I am much amused by the remark made by 'one observer associated with Funcinpec dissidents'.
According to the observer you only fight back if you have your back against the wall
(Phnom Penh Post, Mar 22- April 4).
Whilst lashing out against some officials for their perceived opportunism, the observer
preferred to speak from behind his own wall of anonymity, a practice shared by Phnom
Penh's gossip circles in which MPs, diplomats and mysterious 'observers' have made
themselves famous by opting (wisely) to be unknown and unnamed.
Anyway, does anyone seriously believe that depriving the officials (who use their
high positions to amass personal fortunes) of their duel citizenship privilege would
render them less self-seeking and more in tune with the plight of their less fortunate
The rumored campaign to force returnees to give up one passport in favor of keeping
the other is yet another predictable scheme conceived in a mind governed by nothing
less than Machiavellian paranoia.
Having sought to suppress all conceivable forms of liberal democratic expressions
- from the freedom to stage peaceful demonstrations to the use of issues of foreign
language newspapers in the classroom - I am not impressed by the CPP's latest desire
to block off opposition or potential opposition and harmful influence emanating from
distant sources (see Vietnam's current campaign to stamp out "cultural pollution")
which could over time help to undermine existing power arrangements.
Jason Barber is right to point out that there is a "those who left and those
who stayed behind" attitude to the Vietnamese occupation - something the CPP
leadership has tried (unsuccessfully) to make political capital out of.
"We have always remained in the country" they insist, despite the fact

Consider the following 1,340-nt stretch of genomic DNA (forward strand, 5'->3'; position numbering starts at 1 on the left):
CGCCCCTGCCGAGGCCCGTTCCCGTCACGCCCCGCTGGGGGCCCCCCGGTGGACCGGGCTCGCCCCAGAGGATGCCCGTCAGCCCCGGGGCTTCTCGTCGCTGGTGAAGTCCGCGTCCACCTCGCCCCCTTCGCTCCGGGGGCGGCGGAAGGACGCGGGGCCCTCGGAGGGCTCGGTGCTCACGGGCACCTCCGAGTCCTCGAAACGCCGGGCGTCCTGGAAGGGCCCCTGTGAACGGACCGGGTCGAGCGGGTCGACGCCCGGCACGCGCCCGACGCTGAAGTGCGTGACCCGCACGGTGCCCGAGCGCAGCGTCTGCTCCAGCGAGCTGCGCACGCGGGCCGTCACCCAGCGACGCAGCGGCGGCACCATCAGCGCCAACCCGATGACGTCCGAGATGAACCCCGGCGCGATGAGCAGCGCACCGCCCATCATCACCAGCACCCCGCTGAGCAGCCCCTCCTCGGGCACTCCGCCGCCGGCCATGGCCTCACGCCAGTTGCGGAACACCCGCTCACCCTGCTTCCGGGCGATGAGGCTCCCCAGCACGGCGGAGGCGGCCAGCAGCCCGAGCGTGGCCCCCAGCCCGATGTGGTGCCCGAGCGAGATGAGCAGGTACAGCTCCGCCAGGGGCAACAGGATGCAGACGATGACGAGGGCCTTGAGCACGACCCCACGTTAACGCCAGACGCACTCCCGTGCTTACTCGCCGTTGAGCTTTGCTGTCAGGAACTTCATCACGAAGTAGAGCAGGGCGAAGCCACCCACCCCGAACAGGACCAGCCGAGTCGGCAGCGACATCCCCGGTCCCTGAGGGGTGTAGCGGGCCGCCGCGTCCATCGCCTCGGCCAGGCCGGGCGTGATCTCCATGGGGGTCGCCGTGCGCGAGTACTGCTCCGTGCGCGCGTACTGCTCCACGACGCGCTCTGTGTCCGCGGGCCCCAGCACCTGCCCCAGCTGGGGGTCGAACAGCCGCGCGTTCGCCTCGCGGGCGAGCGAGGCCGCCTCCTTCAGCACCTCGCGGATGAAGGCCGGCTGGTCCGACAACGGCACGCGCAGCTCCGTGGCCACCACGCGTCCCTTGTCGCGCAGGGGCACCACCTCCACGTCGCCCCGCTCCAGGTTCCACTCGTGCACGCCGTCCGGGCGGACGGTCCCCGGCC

that most of them had spent the greater part of their lives in exile in Vietnam,
many since the fifties, and only returned following the Vietnamese invasion to nominally
occupy the vacuum left by the Khmer Rouge's departure from power.
One difference between the CPP returnees and their Funcinpec counterparts is that
the former do not carry foreign passports. But this is less to do with any self-proclaimed
patriotism than with the circumstances of their exile.
Hanoi has always been anxious to play host to troubled but aspiring young 'Cambodian
brothers' who would someday prove to be ideal instruments by which to advance its
It was these brothers who would later sign away chunks of the eastern provinces to
Vietnam and who currently remain embarrassingly silent over the border issue.
The bulk of the overseas Khmers are just ordinary people who only want the best for
their family and ancestral homeland. The Khmer exodus, like the Jewish one, was not
a planned or deliberate historical occurrence.
If anything you will find hints through out the Old Testament that exile can be a
most agonizing experience for those who have to go through it.
And perhaps, arguably, the international community's most meaningful contribution
to Cambodia's long-term social development (a concern of all quarters) has been role
it plays as host to thousands of refugees, the more productive among whom are the
younger generations less touched by the war and the philistine effect it often has
Let us hope then that liberality and the sanctity of truth prevail over cynicism
and hypocrisy. Or is this too much to ask ?
- Marith Pen, London.